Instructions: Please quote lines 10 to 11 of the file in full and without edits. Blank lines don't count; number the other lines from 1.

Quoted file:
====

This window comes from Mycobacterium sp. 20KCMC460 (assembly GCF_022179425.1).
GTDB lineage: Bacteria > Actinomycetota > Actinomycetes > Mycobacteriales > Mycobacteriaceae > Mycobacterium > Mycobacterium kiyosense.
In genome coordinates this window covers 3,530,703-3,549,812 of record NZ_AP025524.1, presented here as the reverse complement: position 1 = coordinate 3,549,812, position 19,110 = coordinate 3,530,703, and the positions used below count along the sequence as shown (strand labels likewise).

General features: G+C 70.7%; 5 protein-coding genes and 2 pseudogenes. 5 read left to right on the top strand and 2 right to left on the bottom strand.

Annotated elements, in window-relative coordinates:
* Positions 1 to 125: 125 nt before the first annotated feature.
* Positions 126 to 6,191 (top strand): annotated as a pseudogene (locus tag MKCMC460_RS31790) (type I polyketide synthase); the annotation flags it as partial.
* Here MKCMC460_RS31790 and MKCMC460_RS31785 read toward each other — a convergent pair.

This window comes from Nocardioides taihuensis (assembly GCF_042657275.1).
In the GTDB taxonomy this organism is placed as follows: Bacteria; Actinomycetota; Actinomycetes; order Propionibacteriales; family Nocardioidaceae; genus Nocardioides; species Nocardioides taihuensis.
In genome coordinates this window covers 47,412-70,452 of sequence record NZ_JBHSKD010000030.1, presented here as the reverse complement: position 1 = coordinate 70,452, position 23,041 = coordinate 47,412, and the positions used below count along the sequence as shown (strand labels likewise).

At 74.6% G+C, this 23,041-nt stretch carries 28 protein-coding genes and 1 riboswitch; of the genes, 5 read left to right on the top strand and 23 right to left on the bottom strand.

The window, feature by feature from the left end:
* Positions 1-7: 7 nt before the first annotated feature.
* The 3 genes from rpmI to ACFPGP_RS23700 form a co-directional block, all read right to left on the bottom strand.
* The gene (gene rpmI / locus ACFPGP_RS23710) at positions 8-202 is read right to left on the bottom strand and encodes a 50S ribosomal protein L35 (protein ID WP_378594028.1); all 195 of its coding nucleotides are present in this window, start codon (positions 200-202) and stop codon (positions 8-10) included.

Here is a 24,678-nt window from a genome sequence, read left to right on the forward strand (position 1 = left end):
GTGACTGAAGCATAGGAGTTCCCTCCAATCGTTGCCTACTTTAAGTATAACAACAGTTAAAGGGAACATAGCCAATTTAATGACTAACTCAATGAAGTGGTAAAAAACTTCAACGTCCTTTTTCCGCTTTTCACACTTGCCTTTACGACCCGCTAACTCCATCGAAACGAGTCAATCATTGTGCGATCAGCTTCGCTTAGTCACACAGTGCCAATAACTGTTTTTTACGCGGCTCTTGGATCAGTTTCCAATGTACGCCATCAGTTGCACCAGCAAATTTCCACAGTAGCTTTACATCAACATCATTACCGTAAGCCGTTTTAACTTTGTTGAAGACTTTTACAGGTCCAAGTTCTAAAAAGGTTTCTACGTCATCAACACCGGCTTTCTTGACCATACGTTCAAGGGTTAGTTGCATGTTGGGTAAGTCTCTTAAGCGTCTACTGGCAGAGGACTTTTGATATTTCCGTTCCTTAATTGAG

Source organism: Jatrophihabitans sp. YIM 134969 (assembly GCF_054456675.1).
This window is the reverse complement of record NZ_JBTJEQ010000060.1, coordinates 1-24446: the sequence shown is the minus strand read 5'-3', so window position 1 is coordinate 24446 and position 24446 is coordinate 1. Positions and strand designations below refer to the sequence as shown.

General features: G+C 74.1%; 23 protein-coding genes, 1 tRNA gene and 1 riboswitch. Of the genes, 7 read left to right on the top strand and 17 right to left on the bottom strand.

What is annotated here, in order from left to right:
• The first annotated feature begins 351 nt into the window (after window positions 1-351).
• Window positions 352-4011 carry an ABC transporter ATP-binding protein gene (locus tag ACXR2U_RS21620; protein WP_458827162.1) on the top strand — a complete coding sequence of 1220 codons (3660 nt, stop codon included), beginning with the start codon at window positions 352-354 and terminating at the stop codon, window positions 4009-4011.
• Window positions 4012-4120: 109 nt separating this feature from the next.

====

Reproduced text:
In the GTDB taxonomy this organism is placed as follows: Bacteria; Actinomycetota; Actinomycetes; order Propionibacteriales; family Nocardioidaceae; genus Nocardioides; species Nocardioides taihuensis.
In genome coordinates this window covers 47,412-70,452 of sequence record NZ_JBHSKD010000030.1, presented here as the reverse complement: position 1 = coordinate 70,452, position 23,041 = coordinate 47,412, and the positions used below count along the sequence as shown (strand labels likewise).